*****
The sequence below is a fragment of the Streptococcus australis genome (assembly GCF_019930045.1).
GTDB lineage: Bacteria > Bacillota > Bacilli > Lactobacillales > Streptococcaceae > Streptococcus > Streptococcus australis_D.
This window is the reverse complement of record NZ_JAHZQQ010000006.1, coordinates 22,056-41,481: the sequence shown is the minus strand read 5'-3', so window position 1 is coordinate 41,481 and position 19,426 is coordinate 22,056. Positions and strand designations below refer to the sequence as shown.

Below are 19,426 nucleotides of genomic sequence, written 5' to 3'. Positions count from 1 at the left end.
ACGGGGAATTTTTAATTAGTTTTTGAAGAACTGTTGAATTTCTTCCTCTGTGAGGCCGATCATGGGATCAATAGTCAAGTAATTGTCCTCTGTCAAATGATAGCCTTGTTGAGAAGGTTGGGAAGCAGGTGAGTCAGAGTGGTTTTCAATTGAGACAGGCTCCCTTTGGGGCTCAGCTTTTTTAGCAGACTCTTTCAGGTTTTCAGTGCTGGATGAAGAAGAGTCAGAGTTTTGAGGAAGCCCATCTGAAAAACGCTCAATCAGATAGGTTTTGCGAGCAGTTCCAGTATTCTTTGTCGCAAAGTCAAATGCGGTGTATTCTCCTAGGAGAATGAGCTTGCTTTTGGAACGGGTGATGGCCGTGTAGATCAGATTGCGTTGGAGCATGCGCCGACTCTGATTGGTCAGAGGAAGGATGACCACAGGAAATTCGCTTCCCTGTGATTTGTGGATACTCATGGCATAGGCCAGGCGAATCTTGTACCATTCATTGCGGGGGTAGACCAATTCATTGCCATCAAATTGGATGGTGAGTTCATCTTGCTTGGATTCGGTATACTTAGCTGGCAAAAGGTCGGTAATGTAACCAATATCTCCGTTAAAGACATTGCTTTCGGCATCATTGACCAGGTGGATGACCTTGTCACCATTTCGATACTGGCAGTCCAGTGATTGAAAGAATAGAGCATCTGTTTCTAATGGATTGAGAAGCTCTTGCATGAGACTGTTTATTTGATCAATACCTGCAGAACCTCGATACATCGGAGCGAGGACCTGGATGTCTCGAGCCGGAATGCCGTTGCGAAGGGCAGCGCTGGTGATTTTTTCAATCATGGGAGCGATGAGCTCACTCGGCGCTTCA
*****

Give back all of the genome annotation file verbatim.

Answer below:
The sequence below is a fragment of the Streptococcus australis genome (assembly GCF_019930045.1).
GTDB lineage: Bacteria > Bacillota > Bacilli > Lactobacillales > Streptococcaceae > Streptococcus > Streptococcus australis_D.
This window is the reverse complement of record NZ_JAHZQQ010000006.1, coordinates 22,056-41,481: the sequence shown is the minus strand read 5'-3', so window position 1 is coordinate 41,481 and position 19,426 is coordinate 22,056. Positions and strand designations below refer to the sequence as shown.

Below are 19,426 nucleotides of genomic sequence, written 5' to 3'. Positions count from 1 at the left end.
ACGGGGAATTTTTAATTAGTTTTTGAAGAACTGTTGAATTTCTTCCTCTGTGAGGCCGATCATGGGATCAATAGTCAAGTAATTGTCCTCTGTCAAATGATAGCCTTGTTGAGAAGGTTGGGAAGCAGGTGAGTCAGAGTGGTTTTCAATTGAGACAGGCTCCCTTTGGGGCTCAGCTTTTTTAGCAGACTCTTTCAGGTTTTCAGTGCTGGATGAAGAAGAGTCAGAGTTTTGAGGAAGCCCATCTGAAAAACGCTCAATCAGATAGGTTTTGCGAGCAGTTCCAGTATTCTTTGTCGCAAAGTCAAATGCGGTGTATTCTCCTAGGAGAATGAGCTTGCTTTTGGAACGGGTGATGGCCGTGTAGATCAGATTGCGTTGGAGCATGCGCCGACTCTGATTGGTCAGAGGAAGGATGACCACAGGAAATTCGCTTCCCTGTGATTTGTGGATACTCATGGCATAGGCCAGGCGAATCTTGTACCATTCATTGCGGGGGTAGACCAATTCATTGCCATCAAATTGGATGGTGAGTTCATCTTGCTTGGATTCGGTATACTTAGCTGGCAAAAGGTCGGTAATGTAACCAATATCTCCGTTAAAGACATTGCTTTCGGCATCATTGACCAGGTGGATGACCTTGTCACCATTTCGATACTGGCAGTCCAGTGATTGAAAGAATAGAGCATCTGTTTCTAATGGATTGAGAAGCTCTTGCATGAGACTGTTTATTTGATCAATACCTGCAGAACCTCGATACATCGGAGCGAGGACCTGGATGTCTCGAGCCGGAATGCCGTTGCGAAGGGCAGCGCTGGTGATTTTTTCAATCATGGGAGCGATGAGCTCACTCGGCGCTTCA